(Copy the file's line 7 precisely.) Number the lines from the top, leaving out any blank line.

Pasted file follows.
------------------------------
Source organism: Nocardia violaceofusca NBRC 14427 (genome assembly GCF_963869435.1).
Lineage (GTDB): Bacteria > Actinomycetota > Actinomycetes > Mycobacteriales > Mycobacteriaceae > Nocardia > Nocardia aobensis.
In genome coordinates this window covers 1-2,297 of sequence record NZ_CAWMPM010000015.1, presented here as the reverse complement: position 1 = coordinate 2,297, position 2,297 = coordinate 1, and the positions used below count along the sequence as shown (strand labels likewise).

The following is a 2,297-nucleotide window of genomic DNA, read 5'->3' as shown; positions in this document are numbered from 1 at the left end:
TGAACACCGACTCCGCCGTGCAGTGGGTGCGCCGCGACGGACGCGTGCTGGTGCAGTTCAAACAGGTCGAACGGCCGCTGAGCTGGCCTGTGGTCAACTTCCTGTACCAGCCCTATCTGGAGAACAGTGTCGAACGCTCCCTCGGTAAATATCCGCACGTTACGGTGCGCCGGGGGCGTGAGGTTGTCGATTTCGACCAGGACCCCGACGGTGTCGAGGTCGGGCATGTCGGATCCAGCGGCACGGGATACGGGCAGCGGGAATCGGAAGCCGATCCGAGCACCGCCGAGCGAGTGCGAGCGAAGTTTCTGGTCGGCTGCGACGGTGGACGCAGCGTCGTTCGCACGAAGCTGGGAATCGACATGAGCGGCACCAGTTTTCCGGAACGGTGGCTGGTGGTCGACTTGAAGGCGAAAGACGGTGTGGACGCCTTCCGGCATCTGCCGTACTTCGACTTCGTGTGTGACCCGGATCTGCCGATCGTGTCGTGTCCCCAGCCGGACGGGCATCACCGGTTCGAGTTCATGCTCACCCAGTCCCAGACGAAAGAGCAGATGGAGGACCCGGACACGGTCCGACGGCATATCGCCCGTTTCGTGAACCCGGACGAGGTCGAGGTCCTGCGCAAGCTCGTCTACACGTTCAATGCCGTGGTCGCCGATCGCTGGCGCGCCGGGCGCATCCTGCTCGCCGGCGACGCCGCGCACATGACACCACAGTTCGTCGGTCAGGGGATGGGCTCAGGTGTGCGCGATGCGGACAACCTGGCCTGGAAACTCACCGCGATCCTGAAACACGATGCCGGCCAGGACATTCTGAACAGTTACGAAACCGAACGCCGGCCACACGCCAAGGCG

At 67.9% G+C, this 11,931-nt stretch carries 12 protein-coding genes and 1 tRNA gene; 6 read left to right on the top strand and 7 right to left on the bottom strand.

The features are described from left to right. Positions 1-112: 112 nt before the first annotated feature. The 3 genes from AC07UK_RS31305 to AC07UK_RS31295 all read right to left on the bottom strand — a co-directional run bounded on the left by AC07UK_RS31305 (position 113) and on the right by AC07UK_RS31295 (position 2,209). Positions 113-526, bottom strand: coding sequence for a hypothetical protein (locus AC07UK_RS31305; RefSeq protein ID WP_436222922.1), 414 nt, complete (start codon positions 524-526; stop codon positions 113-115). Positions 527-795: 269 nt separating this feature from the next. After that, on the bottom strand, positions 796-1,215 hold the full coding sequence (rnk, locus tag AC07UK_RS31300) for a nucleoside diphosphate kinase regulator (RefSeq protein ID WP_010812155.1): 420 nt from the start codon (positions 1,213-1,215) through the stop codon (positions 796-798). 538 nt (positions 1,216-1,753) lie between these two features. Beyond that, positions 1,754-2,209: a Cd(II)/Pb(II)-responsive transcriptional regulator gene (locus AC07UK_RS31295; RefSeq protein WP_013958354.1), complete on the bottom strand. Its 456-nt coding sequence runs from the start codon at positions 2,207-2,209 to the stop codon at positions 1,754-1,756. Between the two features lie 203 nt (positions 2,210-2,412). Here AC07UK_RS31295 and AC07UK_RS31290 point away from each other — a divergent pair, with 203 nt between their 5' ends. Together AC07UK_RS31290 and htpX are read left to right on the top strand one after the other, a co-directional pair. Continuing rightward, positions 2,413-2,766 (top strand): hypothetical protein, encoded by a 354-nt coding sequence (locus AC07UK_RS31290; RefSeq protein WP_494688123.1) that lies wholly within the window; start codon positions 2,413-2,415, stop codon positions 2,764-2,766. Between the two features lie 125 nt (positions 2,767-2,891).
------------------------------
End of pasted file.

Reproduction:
The features are described from left to right. Positions 1-112: 112 nt before the first annotated feature. The 3 genes from AC07UK_RS31305 to AC07UK_RS31295 all read right to left on the bottom strand — a co-directional run bounded on the left by AC07UK_RS31305 (position 113) and on the right by AC07UK_RS31295 (position 2,209). Positions 113-526, bottom strand: coding sequence for a hypothetical protein (locus AC07UK_RS31305; RefSeq protein ID WP_436222922.1), 414 nt, complete (start codon positions 524-526; stop codon positions 113-115). Positions 527-795: 269 nt separating this feature from the next. After that, on the bottom strand, positions 796-1,215 hold the full coding sequence (rnk, locus tag AC07UK_RS31300) for a nucleoside diphosphate kinase regulator (RefSeq protein ID WP_010812155.1): 420 nt from the start codon (positions 1,213-1,215) through the stop codon (positions 796-798). 538 nt (positions 1,216-1,753) lie between these two features. Beyond that, positions 1,754-2,209: a Cd(II)/Pb(II)-responsive transcriptional regulator gene (locus AC07UK_RS31295; RefSeq protein WP_013958354.1), complete on the bottom strand. Its 456-nt coding sequence runs from the start codon at positions 2,207-2,209 to the stop codon at positions 1,754-1,756. Between the two features lie 203 nt (positions 2,210-2,412). Here AC07UK_RS31295 and AC07UK_RS31290 point away from each other — a divergent pair, with 203 nt between their 5' ends. Together AC07UK_RS31290 and htpX are read left to right on the top strand one after the other, a co-directional pair. Continuing rightward, positions 2,413-2,766 (top strand): hypothetical protein, encoded by a 354-nt coding sequence (locus AC07UK_RS31290; RefSeq protein WP_494688123.1) that lies wholly within the window; start codon positions 2,413-2,415, stop codon positions 2,764-2,766. Between the two features lie 125 nt (positions 2,767-2,891).